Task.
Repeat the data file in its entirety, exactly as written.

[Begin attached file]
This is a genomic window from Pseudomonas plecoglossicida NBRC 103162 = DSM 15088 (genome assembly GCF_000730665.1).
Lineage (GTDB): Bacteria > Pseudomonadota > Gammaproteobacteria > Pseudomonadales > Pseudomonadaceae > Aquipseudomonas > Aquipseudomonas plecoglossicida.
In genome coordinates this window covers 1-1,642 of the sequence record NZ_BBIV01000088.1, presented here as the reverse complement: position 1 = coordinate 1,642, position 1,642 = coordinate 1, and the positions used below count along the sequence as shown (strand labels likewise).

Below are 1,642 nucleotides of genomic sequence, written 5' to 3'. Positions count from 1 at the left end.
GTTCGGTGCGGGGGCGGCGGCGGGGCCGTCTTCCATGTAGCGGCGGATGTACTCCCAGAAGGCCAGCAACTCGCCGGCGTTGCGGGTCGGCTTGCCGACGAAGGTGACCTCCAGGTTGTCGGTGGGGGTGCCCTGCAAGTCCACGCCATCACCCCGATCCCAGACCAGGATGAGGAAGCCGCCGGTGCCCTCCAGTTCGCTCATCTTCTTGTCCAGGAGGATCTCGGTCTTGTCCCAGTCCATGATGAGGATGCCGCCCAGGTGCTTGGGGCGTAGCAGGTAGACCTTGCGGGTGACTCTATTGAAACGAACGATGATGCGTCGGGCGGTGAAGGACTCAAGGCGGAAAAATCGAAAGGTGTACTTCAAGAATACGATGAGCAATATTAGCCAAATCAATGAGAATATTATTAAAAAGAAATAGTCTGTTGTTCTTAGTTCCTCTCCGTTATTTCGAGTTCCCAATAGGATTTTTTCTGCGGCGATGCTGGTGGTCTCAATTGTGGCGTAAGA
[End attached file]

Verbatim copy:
This is a genomic window from Pseudomonas plecoglossicida NBRC 103162 = DSM 15088 (genome assembly GCF_000730665.1).
Lineage (GTDB): Bacteria > Pseudomonadota > Gammaproteobacteria > Pseudomonadales > Pseudomonadaceae > Aquipseudomonas > Aquipseudomonas plecoglossicida.
In genome coordinates this window covers 1-1,642 of the sequence record NZ_BBIV01000088.1, presented here as the reverse complement: position 1 = coordinate 1,642, position 1,642 = coordinate 1, and the positions used below count along the sequence as shown (strand labels likewise).

Below are 1,642 nucleotides of genomic sequence, written 5' to 3'. Positions count from 1 at the left end.
GTTCGGTGCGGGGGCGGCGGCGGGGCCGTCTTCCATGTAGCGGCGGATGTACTCCCAGAAGGCCAGCAACTCGCCGGCGTTGCGGGTCGGCTTGCCGACGAAGGTGACCTCCAGGTTGTCGGTGGGGGTGCCCTGCAAGTCCACGCCATCACCCCGATCCCAGACCAGGATGAGGAAGCCGCCGGTGCCCTCCAGTTCGCTCATCTTCTTGTCCAGGAGGATCTCGGTCTTGTCCCAGTCCATGATGAGGATGCCGCCCAGGTGCTTGGGGCGTAGCAGGTAGACCTTGCGGGTGACTCTATTGAAACGAACGATGATGCGTCGGGCGGTGAAGGACTCAAGGCGGAAAAATCGAAAGGTGTACTTCAAGAATACGATGAGCAATATTAGCCAAATCAATGAGAATATTATTAAAAAGAAATAGTCTGTTGTTCTTAGTTCCTCTCCGTTATTTCGAGTTCCCAATAGGATTTTTTCTGCGGCGATGCTGGTGGTCTCAATTGTGGCGTAAGA